at what we are doing. I have not looked at the latest draft. - Karen: we just
  published the NTPv4 BCP. The combination of the BCP and port randomization
  could work. What do people think about this? - Denis: I think this document
  should be adopted. Some issues can be handled in NTPv5, but it will take a
  while. As it stand, this document is important. - Karen: from a WG
  perspective, we need to work on what people are willing to make contributions
  on. In NTS for example - it does not solve all the problems, but it did serve
  a client. At this point I do not see the willingness to do all we should be
  doing in this context. - Denis: so if there are people who are willing to
  work on this document, we should take advantage of that now. - Karen: right.
  - Watson: if the goal is mitigate on-path attackers, then the port
  randomization draft does not seem like a major change in what is already
  done, so I think we should move forward with it. - Danny: let's notice that
  it is very easy to find out what the port is. You will end up with just a few
  port numbers. It is pretty easy to figure out which port is used. - Watson:
  but you bind the port to the server. Any other port will not produce a
  response. - Danny: only if you close the port. - Daniel: Watson is right. A
  port scan will not tell you what source port the client is using. - Danny:
  you can query the client to find out the port. - Daniel: the client is not
  going to get the packet. - Miroslav: it will not even reach the client if it
  is not from the right IP address. The draft should recommend using POSIX
  system. This will prevent getting responses from wrong addresses and ports. -
  Karen: the consensus on the mailing list was to adopt. From a WG perspective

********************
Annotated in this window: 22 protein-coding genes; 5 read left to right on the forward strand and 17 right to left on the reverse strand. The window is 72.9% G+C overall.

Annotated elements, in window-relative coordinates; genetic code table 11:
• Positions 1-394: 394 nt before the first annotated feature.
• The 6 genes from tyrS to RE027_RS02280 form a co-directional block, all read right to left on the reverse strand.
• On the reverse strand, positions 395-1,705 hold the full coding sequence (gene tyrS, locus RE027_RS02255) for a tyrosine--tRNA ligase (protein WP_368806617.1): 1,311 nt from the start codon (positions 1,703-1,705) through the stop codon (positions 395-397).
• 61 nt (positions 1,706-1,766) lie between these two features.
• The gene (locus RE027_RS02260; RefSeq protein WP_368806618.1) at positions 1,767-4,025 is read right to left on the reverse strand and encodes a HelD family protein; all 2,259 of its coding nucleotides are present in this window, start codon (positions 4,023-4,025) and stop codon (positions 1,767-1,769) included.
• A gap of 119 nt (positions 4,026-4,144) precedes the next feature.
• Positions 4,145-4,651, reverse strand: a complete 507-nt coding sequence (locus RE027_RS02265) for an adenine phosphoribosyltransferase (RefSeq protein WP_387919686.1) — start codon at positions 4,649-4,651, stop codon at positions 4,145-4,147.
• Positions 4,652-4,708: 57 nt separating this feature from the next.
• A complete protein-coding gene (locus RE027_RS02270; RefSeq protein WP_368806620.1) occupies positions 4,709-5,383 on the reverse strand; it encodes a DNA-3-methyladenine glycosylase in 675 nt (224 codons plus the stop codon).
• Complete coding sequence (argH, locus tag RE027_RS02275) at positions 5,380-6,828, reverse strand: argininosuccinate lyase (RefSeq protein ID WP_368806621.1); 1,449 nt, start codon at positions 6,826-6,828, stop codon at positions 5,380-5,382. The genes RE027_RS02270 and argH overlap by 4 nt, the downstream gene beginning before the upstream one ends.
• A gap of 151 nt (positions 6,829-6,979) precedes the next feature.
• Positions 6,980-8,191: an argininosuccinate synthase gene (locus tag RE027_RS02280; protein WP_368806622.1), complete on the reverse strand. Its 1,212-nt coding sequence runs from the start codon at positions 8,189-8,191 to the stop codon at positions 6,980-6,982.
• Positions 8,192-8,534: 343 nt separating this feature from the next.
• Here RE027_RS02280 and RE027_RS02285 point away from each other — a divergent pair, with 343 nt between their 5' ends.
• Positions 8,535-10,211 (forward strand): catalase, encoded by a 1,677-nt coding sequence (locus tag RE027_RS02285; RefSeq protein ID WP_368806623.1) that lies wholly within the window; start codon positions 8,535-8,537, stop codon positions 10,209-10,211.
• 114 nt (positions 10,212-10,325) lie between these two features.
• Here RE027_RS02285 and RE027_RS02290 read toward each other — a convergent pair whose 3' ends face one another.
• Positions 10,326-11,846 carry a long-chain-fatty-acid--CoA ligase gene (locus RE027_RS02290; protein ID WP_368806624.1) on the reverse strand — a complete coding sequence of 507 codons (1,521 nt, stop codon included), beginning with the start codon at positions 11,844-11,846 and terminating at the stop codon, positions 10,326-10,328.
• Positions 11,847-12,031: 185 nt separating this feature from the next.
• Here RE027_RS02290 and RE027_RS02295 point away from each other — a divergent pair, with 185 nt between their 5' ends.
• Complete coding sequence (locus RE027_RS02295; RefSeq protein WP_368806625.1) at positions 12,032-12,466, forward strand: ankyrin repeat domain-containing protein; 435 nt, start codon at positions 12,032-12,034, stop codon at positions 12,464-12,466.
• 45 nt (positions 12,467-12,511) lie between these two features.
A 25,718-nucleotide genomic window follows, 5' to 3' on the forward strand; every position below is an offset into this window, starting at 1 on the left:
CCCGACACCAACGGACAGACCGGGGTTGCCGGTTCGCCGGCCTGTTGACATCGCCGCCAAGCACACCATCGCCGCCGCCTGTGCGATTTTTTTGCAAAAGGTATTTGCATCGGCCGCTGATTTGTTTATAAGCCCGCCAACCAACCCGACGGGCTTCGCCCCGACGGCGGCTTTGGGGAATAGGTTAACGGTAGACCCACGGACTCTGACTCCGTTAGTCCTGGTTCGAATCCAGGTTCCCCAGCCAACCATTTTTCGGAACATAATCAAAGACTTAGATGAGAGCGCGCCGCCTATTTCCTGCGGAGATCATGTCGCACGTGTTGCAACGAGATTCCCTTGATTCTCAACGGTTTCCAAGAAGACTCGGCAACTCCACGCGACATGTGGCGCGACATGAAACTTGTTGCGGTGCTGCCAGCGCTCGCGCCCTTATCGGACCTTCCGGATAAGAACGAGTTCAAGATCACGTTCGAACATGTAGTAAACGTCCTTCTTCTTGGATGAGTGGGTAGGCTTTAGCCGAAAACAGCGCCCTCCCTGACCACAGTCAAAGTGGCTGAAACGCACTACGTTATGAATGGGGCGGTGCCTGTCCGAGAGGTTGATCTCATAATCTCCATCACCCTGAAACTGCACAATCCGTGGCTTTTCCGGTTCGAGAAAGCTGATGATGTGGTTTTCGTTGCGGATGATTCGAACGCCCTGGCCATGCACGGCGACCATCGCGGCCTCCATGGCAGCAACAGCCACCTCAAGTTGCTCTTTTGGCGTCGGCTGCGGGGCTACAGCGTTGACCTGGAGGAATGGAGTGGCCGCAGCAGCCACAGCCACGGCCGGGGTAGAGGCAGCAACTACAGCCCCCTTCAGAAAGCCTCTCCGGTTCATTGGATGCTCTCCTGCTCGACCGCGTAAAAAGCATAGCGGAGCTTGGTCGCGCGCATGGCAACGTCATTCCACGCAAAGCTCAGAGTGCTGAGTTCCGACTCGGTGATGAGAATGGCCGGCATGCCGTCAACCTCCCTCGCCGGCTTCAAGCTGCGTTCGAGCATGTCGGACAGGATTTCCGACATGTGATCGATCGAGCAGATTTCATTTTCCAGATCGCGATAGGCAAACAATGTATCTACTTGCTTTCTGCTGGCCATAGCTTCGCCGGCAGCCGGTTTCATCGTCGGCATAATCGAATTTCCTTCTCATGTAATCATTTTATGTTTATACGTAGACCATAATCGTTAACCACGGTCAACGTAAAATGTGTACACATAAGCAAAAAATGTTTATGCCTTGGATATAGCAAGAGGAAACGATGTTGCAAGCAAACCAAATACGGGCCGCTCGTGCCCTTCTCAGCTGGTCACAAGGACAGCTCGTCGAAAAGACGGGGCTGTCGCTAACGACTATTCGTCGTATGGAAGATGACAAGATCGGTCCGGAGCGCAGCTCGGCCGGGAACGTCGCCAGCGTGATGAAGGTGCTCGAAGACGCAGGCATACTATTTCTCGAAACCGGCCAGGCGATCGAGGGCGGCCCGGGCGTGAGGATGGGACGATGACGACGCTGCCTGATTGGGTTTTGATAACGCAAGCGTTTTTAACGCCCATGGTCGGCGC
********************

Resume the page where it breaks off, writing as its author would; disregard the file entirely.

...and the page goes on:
we are going to adopt it, and continue to improve it. We will move the draft
  status to accepted, and ask for more reviews and comments. - Karen: our
  recent calls for WG adoption - Dieter and I have looked at the emails.

Chronons Draft
    - Karen: we have WG consensus to adopt it as an experimental draft. Any
    comments about that? - No comments.

Roughtime Draft
    - Karen: we have WG consensus to adopt. There are some comments on the list.
    - Daniel: I am in favor of adopting. People have a misconception about what
    the draft does. It does not even set the local clock. I originally thought
    it was not in our charter. It needs to be adopted. - Karen: we need to
    re-charter. - Daniel: it is not just a formal issue of what is in our
    charter. I believe the NTP scope and the Roughtime scope are distinct. -
    Karen: we will adopt it and move forward.

Extension Field Drafts
- Karen: at this point there is no WG concensus to adopt these drafts. Harlan
is not on the call. The documents are not adopted.

NTPv5 Discussion:
- Karen: Miroslav created a page with a list of issues for NTPv5. A link to the
page was sent to the mailing list. - Daniel: I added a few issues to the Wiki.
- Karen: you may want to add your name to the issues as you add them. NTPv5 is
not a clean slate protocol. Somewhere between minor tweaks and clean slate. -